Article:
By Alicia A. Broderick
This April, you’ll once again see the now-familiar icons and ritualized observances that have marked April as “autism awareness” month for decades: the puzzle pieces, the “Light it Up Blue” campaign, the now rainbow-themed branding of ribbons, t-shirts and other sundry kitsch, and, perhaps most importantly–the fundraising campaigns. You’ll be asked to “take the pledge,” “celebrate differences,” maybe even “learn the signs.”
But here’s what you’re less likely to see or hear about this month, and it’s one of the most important things about which we need to be raising critical awareness: the industrial-scale commodification of autistic people. And how these initiatives are actually part of the money-making machine.
While Autism Awareness Month has been celebrated for more than 50 years, the last decade and a half’s “awareness” initiatives and their fear-mongering rhetoric — autism is an enemy, it’s an epidemic, and it’s coming for your children — were masterfully crafted to generate a market of willing and eager consumers: consumers of autism intervention products. That’s not raising awareness, that’s manufacturing a market.Don’t miss the best in editorials, opinion columns and commentary from NJ.com writers. Add your email here:
Since at least 2011, the autistic community has decried these events each April, and has advocated instead for the acceptance and valuing of the autistic experience, and the nurturing of autistic agency, liberation, and pride.
By 2021, many (though not all) of the largest autism advocacy organizations had jettisoned their “autism awareness” initiatives and rebranded to get on board with April as “Autism Acceptance Month” (and many are also busily appropriating the language and iconography of “neurodiversity” into their own PR, logos, and brands.)
But before we celebrate this as a victory for autistic activism, let’s ask why (or why now)?
Why this kinder, gentler, shift to autism acceptance, to valuing of neurodiversity?
Perhaps as a society we have genuinely experienced growth, and that is almost certainly true, to a certain extent. But that’s not the only reason.
The other answer is that it now benefits the autism industries to rebrand.
And the “valuing of autistic people” branding serves at least in part to obscure the “value” of autistic people as commodities for the autism industries.
It’s about the money. It has been and it always will be.
Within autism commerce, autistic people, including very young children, have become the raw materials of the profitable, booming and ever-diversifying autism industries, including the applied behavior analysis industry, the autism pharmaceutical industry, and others. And the central engine driving the growth of those (multibillion-dollar/year) industries is their vast potential for profit.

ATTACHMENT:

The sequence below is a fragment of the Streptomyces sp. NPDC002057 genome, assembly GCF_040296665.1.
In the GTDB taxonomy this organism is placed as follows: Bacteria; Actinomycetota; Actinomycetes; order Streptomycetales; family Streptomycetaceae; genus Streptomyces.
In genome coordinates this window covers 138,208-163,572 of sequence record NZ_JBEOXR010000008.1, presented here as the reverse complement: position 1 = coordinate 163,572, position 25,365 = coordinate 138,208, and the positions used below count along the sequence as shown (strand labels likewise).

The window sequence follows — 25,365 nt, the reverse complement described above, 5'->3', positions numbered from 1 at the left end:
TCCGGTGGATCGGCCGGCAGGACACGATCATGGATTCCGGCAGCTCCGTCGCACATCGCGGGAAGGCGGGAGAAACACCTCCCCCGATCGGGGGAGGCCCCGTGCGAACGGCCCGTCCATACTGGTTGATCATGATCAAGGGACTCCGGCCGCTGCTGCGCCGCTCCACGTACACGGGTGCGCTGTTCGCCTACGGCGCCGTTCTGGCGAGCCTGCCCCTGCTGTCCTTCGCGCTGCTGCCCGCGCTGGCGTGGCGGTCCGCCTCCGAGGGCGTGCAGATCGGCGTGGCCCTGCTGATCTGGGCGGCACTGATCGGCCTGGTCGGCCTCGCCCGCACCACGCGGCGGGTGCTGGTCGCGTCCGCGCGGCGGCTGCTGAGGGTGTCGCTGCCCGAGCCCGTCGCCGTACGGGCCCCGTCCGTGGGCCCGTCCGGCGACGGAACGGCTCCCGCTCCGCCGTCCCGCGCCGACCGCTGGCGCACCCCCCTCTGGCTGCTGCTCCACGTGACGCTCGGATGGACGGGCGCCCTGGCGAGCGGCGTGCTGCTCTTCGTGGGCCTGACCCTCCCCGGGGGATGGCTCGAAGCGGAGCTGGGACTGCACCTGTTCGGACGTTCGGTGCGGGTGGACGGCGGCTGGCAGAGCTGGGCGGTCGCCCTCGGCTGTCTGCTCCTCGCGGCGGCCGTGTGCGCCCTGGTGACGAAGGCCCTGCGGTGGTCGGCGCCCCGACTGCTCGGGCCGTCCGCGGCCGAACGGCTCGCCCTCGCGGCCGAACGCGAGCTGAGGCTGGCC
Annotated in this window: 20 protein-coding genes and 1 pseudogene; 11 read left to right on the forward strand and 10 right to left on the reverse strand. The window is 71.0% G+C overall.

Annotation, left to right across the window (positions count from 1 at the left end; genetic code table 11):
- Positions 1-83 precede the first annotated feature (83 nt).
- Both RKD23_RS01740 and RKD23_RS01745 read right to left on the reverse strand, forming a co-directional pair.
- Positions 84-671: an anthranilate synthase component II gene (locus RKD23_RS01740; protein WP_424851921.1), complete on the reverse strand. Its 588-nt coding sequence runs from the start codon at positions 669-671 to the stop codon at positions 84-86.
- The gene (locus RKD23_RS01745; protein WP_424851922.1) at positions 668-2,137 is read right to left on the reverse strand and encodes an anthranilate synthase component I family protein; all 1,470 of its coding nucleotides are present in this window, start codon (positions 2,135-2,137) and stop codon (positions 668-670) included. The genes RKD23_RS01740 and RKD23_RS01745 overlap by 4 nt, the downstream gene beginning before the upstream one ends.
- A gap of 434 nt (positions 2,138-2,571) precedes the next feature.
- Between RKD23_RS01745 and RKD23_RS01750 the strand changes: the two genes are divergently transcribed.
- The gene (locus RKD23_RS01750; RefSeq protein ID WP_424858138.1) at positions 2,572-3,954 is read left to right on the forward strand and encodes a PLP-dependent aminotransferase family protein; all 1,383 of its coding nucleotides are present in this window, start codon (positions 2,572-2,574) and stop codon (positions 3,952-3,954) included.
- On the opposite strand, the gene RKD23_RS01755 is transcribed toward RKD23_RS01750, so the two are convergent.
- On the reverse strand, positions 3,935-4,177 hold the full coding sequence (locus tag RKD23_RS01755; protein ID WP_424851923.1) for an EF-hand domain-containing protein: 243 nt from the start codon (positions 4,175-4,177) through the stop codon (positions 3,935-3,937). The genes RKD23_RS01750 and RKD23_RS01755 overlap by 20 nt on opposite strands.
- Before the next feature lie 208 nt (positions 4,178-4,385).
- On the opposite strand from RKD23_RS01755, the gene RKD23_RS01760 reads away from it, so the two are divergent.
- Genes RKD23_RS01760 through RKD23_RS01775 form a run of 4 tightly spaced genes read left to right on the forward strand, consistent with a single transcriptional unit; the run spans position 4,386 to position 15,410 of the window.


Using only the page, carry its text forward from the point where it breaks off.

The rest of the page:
Every autistic 2-year-old sets in motion a chain of commercial transactions: consultations, evaluations, diagnoses; infinite varieties of therapies, supports, services, counseling and other interventions, as well as pharmaceuticals and even research dollars.
The minute a child is diagnosed, they are transformed into a commodity of the autism industries, representing nearly boundless potential for profit extraction.
Wall Street is certainly no stranger to this market. Research firms are producing bullish forecasts for the autism intervention industries
(both ABA intervention and pharmaceutical intervention subsectors), while private equity and venture capital firms are aggressively acquiring autism-related assets.
There’s even a meet-and-greet summit later this month that puts LLCs selling autism interventions (mostly ABA) in direct conversation with private equity firms, venture capitalists and other potential investors.
For the last 30 years, behavioral intervention services have dominated, and virtually monopolized, the marketplace (just try getting public education dollars or health insurance dollars ).
And pharmaceutical intervention is on the cusp of its own growth spurt, staking out its own market share.
The autism markets are booming, and they are globalizing. However, the substantial and ever-increasing investment and growth in these industries is not centrally driven by what’s best, ethical, right or just for, let alone desired by, autistic people. The engine of that growth, rather, is driven by the industries’ vast potential for profit generation. Period.
Awareness isn’t inherently negative but we have to ask, “awareness of what?” Greater awareness of the commodification of autistic people would be a good thing if that awareness leads to a disruption of those processes. And acceptance isn’t inherently positive if it’s used as a shiny object to groom consumption and brand loyalty and to distract from asking the hard questions. This isn’t a binary consideration.
We should always ask — and not just every April — who benefits?
The booming autism industries ultimately may or may not improve the lives of autistic people. But they certainly seem to be benefiting the many non-autistic people who profit from their existence.
And who benefits? more than anything else you’ll hear this month is the question we need to be asking as we focus our attention on autism.
Alicia A. Broderick is a professor of education at Montclair State University. She is a disability studies scholar and a scholar of Critical Autism Studies. She is also the author of the new book, “TheAutism Industrial Complex: How Marketing, Branding and Investment Turned Autism into Big Business.”
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